Wednesday, 27 September 2017

Weeping Susannah by Alona Kimhi


Weeping Susannah by Alona Kimhi
First published in Hebrew as Susannah Ha-Bochiya in Israel in 1998. English language translation published by The Harvill Press in August 2001.

One of my WorldReads from Israel

Where to buy this book:

Abebooks

Alibris

Amazon UK

Amazon US

Kobo

Smashwords

Speedyhen

The Book Depository

Waterstones

Wordery


How I got this book:
Bought at a charity shop

My rating: 4 of 5 stars

A highly original, hilariously funny and moving tale of obsession and human frailty. People don't ask Susannah Rabin whether she's related to the great Israeli leader anymore, in fact mostly people don't ask Susannah anything. She and her mother have cloistered themselves, so that Susannah won't have to be exposed to strangers, be disgusted by them, so that she can function. Just. Their tiny world is invaded when Susannah's glamorous, enigmatic cousin, Naor, arrives from New York. Naor refuses to accept that Susannah is mentally ill, and slowly wins her affection. But their friendship makes Susannah's mother anxious. What is he really doing in Israel? In the end it is this fallible, mixed up young man who will help Susannah discover the way to escape herself and be free. Weeping Susannah is a stunning debut novel about a woman's quest for freedom, set against the vivid melting pot of modern Israel, a nation in search of its own identity.

I bought my copy of Weeping Susannah at the OXFAM bookshop when we were in Petergate, York, attracted by the premise of a contemporary Israeli novel. I love discovering different cultures through my reading. Set in Tel Aviv, Weeping Susannah is written in the first person and takes us through several months in the life of a thirty-three year old woman. Susannah lives basically as a child, cared for by her aging mother, as her chronic depression leaves her unable to cope with every day life. She has a horror of bodily functions including simply eating so cannot eat in front of anyone, and has never had a job or adult friends other than those of her mother. When an American second cousin unexpectedly arrives and expects to stay in Susannah's home, she initially shuts herself away in her room, but gradually begins to discover that she can be stronger and more social than she believes.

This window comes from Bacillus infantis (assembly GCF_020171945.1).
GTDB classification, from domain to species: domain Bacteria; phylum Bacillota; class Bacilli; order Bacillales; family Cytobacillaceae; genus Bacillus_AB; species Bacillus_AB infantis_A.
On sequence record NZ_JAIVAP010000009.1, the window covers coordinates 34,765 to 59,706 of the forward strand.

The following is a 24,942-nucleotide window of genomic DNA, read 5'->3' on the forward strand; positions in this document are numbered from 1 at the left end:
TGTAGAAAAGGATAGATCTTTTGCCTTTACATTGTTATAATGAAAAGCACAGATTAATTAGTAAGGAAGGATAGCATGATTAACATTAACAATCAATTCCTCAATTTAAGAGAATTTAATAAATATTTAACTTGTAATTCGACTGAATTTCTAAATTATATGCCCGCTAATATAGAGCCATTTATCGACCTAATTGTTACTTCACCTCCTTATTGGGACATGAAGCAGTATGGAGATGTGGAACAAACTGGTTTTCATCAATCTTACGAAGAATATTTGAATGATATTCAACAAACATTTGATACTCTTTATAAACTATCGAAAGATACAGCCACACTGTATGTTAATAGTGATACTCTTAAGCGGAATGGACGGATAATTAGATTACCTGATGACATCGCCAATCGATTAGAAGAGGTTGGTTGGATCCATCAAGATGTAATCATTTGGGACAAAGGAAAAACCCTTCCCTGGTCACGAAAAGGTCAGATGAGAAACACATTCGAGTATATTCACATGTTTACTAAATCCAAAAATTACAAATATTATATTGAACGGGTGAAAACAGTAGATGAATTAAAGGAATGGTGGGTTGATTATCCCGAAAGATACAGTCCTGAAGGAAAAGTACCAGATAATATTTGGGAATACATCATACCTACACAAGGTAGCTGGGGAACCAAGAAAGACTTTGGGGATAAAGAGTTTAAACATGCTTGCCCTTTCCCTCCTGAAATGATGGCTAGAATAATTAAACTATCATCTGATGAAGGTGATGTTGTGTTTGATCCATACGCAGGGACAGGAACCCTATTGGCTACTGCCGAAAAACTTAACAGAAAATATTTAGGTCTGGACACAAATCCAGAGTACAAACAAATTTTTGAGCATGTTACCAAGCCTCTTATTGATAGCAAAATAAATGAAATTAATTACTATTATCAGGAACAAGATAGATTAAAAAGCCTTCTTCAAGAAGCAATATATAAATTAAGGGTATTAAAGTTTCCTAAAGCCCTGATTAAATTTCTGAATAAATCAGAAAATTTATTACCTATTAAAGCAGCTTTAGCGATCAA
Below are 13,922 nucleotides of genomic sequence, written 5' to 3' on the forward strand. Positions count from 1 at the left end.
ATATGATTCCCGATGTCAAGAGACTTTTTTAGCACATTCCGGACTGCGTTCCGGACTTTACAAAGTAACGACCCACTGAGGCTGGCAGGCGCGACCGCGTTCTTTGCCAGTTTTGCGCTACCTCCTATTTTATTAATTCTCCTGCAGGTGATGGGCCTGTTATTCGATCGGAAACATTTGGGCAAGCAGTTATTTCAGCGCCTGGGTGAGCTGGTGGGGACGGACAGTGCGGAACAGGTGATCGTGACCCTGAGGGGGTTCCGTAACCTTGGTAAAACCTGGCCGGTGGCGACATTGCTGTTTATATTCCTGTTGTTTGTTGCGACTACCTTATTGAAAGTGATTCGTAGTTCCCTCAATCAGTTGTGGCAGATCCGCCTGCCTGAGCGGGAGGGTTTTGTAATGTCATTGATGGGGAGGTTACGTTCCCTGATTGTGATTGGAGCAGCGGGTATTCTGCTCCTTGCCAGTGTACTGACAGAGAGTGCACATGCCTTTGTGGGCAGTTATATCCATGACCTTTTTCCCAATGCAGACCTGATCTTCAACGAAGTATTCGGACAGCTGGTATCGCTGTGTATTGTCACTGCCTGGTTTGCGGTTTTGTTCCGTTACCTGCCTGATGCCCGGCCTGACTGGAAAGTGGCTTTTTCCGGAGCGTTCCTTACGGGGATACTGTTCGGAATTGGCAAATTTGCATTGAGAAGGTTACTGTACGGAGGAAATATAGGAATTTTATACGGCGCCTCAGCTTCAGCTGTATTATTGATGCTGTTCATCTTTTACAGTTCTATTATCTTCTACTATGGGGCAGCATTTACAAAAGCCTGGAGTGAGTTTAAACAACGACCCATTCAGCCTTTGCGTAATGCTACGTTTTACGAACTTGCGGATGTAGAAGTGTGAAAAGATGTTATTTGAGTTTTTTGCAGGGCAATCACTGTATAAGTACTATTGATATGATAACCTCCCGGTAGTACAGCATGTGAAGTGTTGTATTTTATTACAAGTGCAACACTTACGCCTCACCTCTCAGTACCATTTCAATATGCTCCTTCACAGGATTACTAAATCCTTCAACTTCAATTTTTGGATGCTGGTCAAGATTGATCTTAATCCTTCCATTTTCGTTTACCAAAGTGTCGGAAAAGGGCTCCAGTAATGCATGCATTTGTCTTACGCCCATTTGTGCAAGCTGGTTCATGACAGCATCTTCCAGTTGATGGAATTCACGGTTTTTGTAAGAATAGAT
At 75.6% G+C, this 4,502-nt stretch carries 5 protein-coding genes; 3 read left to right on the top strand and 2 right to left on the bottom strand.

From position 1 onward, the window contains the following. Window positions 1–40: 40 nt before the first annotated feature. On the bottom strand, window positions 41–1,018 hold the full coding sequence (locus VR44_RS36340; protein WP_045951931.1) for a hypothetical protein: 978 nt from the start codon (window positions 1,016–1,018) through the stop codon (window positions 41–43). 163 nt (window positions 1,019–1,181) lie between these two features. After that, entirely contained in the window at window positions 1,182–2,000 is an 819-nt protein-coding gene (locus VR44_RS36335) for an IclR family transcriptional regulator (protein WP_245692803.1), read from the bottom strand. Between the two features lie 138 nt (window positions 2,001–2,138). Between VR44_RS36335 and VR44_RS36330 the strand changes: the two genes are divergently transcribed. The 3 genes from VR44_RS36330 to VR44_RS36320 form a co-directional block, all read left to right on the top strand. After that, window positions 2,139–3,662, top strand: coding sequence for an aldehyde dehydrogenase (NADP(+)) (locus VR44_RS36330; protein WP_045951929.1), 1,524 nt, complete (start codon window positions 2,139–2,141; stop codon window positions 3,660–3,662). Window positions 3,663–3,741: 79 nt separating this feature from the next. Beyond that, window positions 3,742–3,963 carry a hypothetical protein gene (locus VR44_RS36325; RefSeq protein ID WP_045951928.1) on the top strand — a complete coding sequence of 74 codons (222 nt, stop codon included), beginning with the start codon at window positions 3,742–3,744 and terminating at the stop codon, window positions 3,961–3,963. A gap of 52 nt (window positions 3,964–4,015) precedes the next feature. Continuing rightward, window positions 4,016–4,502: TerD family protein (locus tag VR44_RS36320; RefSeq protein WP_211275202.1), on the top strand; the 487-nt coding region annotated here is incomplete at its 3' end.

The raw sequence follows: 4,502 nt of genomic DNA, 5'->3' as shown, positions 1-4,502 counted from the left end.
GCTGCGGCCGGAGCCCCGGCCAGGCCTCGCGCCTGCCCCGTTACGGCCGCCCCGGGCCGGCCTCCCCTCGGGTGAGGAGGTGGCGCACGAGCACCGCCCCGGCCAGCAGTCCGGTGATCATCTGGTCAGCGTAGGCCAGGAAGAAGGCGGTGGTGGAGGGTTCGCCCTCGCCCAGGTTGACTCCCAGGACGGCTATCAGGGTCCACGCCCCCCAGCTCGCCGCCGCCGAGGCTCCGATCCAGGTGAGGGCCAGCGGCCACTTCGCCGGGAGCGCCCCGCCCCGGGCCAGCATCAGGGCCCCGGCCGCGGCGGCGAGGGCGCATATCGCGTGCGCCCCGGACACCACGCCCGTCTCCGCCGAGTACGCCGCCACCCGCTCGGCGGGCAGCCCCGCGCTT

Weeping Susannah is a thought-provoking novel that transcends its storyline to become a fascinating view into depression and mental illness. Susannah is not a sympathetic character. In many ways, she behaves like a child even expecting her mother to pick up her underwear from the bathroom floor after her shower. The unnaturally close relationship between mother and daughter, while allowing Susannah to function, also smothers her rare chances at independence and ultimately leads to disaster when Susannah decides that she could leave. The small central cast of five are brilliantly portrayed and none are exactly sane! Friend Nehema is wonderful and I liked reading her scenes very much.

In criticism, perhaps Weeping Susannah is a little longer than it needs to be and the image of cousin Neo on the front cover was obviously chosen by someone who hadn't read the book - he is supposed to look like the poet Percy Bysshe Shelley - but otherwise this is a good read and a great insight into the culture and blend of nationalities that make up modern day-to-day life in Israel.


Search Lit Flits for more:
Books by Alona Kimhi / Contemporary fiction / Books from Israel

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